In the past few months, I’ve interviewed dozens of female CEOs and C-suite executives, trying to understand what it was that helped them succeed in order to provide others the insights and inspiration they need to do the same. While the challenges and opportunities of the women I’ve interviewed were quite different, I’ve found some striking similarities in what it took for them to get to the top. Of course they are all smart and hard-working. That’s a given. But there were several other things about these women that played a major role in their ability to get ahead where others did not or could not. So, as you think about your New Year’s resolutions regarding your career, I offer you these 6 tips for how to make 2017 your best year yet at work.
1. Stop worrying about what you don’t know.
Every person I’ve interviewed has noted that women all too often sell themselves short when considering a new position by focusing on all the things they don’t know or haven’t done. The fact is, no one (male or female) has ever walked into a new job knowing 100% that they are equipped to succeed. The difference is, men don’t let on. They’re just more comfortable taking a “fake it till you make it ” approach. So ladies, my first tip is to put aside self-doubt; stop the self-sabotage. And, get ready to just go for it! Get comfortable raising your hand, taking more risks and advocating for yourself.
2. Get clear about what you want.
Now that you are ready to put yourself out there, it’s important to know why you are doing it. When I worked with Irene Rosenfeld at Kraft Foods she frequently said “we can do anything, but not everything.” The same is true for each of us individually. I believe you can do almost anything you want, but only if you are clear about what you want and what you are willing to do to get it. Without clarity and prioritization, you have very little chance of getting what you want. As one woman I interviewed said “the reason most people don’t get what they want is that they don’t know what they want.” Amen! And if you’re just starting out and really have no idea what you want, then just go for growth – try new things, get out of your comfort zone, etc. The more you try, the more you’ll realize what you’re good at and what you like and don’t like – a critical first step in determining your future path. Believe me, not succeeding isn’t your greatest enemy, especially these days when entrepreneurs fail multiple times on the way to becoming billionaires. A lack of trying is the only true failure you can’t get over.
3. Learn to negotiate.
Once you’ve raised your hand, you need to figure out how to close the deal. While some individuals may be naturally better at it than others, everyone can learn to be a good negotiator. That’s important because there’s simply no way around it – savvy negotiation is required to get what you want in life and at work. So, read a book, listen to our podcasts, watch your bosses, do whatever works for you but learn how to negotiate effectively.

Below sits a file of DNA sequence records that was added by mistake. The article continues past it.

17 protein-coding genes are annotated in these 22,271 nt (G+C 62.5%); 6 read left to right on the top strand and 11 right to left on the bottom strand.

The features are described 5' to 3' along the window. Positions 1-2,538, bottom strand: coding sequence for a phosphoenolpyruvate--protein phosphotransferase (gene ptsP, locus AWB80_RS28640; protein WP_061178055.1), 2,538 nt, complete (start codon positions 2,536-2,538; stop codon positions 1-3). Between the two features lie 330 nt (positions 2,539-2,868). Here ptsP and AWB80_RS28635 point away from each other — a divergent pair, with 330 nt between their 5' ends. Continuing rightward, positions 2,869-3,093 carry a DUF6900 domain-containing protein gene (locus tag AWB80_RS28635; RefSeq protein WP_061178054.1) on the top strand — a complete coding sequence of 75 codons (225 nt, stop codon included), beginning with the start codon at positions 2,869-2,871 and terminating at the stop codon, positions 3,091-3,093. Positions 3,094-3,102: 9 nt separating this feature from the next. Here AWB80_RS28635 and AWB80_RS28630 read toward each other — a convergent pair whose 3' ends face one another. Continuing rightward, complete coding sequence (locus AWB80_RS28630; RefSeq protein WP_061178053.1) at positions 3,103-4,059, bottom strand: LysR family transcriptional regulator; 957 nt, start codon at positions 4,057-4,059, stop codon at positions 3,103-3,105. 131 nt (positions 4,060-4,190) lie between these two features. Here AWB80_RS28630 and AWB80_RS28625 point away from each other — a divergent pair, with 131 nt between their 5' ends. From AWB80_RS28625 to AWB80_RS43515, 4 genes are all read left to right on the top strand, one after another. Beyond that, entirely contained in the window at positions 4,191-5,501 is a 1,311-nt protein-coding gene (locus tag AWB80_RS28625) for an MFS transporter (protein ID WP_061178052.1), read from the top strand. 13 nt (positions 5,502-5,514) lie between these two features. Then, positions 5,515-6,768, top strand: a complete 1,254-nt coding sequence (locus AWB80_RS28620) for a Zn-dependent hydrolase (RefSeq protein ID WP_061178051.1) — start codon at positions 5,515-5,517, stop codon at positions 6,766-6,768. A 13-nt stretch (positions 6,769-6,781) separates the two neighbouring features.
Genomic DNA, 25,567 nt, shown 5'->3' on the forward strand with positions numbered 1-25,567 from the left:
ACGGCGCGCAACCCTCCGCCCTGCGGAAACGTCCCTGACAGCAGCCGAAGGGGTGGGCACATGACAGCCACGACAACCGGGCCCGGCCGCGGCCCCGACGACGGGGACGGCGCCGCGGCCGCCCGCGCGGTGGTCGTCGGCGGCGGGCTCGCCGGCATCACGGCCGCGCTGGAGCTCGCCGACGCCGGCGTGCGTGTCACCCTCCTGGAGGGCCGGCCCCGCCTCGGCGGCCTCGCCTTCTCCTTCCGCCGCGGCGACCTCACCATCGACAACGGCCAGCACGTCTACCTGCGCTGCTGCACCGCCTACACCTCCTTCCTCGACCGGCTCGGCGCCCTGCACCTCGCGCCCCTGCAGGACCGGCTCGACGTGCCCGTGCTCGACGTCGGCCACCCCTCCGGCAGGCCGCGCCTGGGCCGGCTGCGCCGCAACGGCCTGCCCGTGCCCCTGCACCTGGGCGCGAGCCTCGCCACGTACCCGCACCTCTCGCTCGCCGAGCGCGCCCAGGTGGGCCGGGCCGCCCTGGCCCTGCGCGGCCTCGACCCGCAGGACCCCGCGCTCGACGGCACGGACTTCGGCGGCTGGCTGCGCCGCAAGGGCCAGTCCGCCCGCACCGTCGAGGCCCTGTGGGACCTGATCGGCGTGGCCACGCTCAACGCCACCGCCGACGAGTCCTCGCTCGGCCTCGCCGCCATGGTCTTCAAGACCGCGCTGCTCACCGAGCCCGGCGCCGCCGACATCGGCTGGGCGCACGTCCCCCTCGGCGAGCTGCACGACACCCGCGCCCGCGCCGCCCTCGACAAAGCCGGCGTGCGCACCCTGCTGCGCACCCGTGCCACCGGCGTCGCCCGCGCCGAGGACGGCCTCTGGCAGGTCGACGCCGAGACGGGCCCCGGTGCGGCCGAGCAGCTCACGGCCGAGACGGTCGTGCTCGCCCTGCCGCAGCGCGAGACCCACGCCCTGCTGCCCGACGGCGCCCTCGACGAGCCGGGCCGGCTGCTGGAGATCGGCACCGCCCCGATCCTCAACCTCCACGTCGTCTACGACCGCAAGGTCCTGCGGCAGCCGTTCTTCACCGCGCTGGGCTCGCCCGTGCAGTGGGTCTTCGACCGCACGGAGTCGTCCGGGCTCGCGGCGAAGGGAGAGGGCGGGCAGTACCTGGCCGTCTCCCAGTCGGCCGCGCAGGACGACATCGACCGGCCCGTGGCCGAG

4. Pick the right partner.
You might think it’s all about you but, to a person, the women I interviewed said they couldn’t have done it alone. So, it’s no surprise they viewed picking the right partner as one of the most important factors influencing their career success. Why? Because to succeed at work, everyone needs help at home, even if you don’t have kids. So whether they bought help or married it, the women who made it to the top were uniformly not afraid to ask for the support they needed.
5. Start investing now in building and maintaining relationship.
If you aren’t doing it already, build relationships with friends, mentors and sponsors – both within and beyond your current job. Most of the women I interviewed got ahead and survived the tough times based on having strong personal and professional relationships and networks they could tap into. So this isn’t a “nice to do” – it’s a “must do.”
6. If you haven’t had a P&L role yet, seek one out.
Whatever sector or function you ultimately want to go into, you’ve got to understand business. As Sally Blount of the Kellogg School of Management has pointed out “business is the dominant force today” so even if you want to go into the government or non-profit sector, you need a decent foundation in finance, economics, marketing, etc. Therefore, stop shying away from P&L roles. Grab one! You’ll forever be glad you did.
It’s early days in my project to help women uncover the insights and inspiration they need to create the careers and lives of their dreams. But, there is much we can all learn from these women who have already made it to the top. No matter what pivot point you are at in your career, let’s all put these tips to work in order to shatter the glass ceiling once and for all.
Perry Yeatman is a dynamic corporate executive turned consultant, social entrepreneur and award-winning author. Throughout her 30+ year career Perry held senior leadership positions at two of the world’s largest companies (Unilever and Kraft Foods) and led ground-breaking communications work in more than 100 countries. Today she is the Founder and CEO of Your Career, Your Terms; CEO of Perry Yeatman Global Partners; and External Director at Mission Measurement.